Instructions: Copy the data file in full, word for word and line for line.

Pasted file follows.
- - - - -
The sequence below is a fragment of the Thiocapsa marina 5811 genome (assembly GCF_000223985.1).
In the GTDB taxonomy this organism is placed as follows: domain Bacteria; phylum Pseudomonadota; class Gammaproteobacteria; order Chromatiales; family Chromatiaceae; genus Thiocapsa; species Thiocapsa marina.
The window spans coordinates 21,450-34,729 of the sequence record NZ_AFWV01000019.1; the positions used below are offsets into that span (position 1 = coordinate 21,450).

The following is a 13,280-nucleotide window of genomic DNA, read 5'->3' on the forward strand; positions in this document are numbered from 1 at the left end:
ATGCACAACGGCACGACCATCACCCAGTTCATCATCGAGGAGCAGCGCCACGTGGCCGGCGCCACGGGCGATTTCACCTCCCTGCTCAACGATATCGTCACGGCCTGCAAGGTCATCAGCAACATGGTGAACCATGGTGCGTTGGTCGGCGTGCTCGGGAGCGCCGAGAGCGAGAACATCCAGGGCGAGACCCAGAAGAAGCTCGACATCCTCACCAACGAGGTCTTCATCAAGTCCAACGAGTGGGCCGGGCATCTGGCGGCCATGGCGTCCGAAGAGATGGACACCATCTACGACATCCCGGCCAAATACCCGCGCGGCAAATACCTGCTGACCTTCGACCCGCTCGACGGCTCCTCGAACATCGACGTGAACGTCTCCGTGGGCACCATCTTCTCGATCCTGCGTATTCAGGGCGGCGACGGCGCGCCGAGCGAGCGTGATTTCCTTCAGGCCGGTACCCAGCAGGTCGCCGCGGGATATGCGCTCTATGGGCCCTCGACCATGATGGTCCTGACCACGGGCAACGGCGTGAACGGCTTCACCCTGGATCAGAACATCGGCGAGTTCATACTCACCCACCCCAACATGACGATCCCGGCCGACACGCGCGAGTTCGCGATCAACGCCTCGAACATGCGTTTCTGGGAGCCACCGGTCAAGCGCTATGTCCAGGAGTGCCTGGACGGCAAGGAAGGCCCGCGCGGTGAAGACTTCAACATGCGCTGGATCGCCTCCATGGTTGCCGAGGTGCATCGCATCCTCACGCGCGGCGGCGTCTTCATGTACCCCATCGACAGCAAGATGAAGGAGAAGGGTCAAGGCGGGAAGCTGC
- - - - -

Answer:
The sequence below is a fragment of the Thiocapsa marina 5811 genome (assembly GCF_000223985.1).
In the GTDB taxonomy this organism is placed as follows: domain Bacteria; phylum Pseudomonadota; class Gammaproteobacteria; order Chromatiales; family Chromatiaceae; genus Thiocapsa; species Thiocapsa marina.
The window spans coordinates 21,450-34,729 of the sequence record NZ_AFWV01000019.1; the positions used below are offsets into that span (position 1 = coordinate 21,450).

The following is a 13,280-nucleotide window of genomic DNA, read 5'->3' on the forward strand; positions in this document are numbered from 1 at the left end:
ATGCACAACGGCACGACCATCACCCAGTTCATCATCGAGGAGCAGCGCCACGTGGCCGGCGCCACGGGCGATTTCACCTCCCTGCTCAACGATATCGTCACGGCCTGCAAGGTCATCAGCAACATGGTGAACCATGGTGCGTTGGTCGGCGTGCTCGGGAGCGCCGAGAGCGAGAACATCCAGGGCGAGACCCAGAAGAAGCTCGACATCCTCACCAACGAGGTCTTCATCAAGTCCAACGAGTGGGCCGGGCATCTGGCGGCCATGGCGTCCGAAGAGATGGACACCATCTACGACATCCCGGCCAAATACCCGCGCGGCAAATACCTGCTGACCTTCGACCCGCTCGACGGCTCCTCGAACATCGACGTGAACGTCTCCGTGGGCACCATCTTCTCGATCCTGCGTATTCAGGGCGGCGACGGCGCGCCGAGCGAGCGTGATTTCCTTCAGGCCGGTACCCAGCAGGTCGCCGCGGGATATGCGCTCTATGGGCCCTCGACCATGATGGTCCTGACCACGGGCAACGGCGTGAACGGCTTCACCCTGGATCAGAACATCGGCGAGTTCATACTCACCCACCCCAACATGACGATCCCGGCCGACACGCGCGAGTTCGCGATCAACGCCTCGAACATGCGTTTCTGGGAGCCACCGGTCAAGCGCTATGTCCAGGAGTGCCTGGACGGCAAGGAAGGCCCGCGCGGTGAAGACTTCAACATGCGCTGGATCGCCTCCATGGTTGCCGAGGTGCATCGCATCCTCACGCGCGGCGGCGTCTTCATGTACCCCATCGACAGCAAGATGAAGGAGAAGGGTCAAGGCGGGAAGCTGC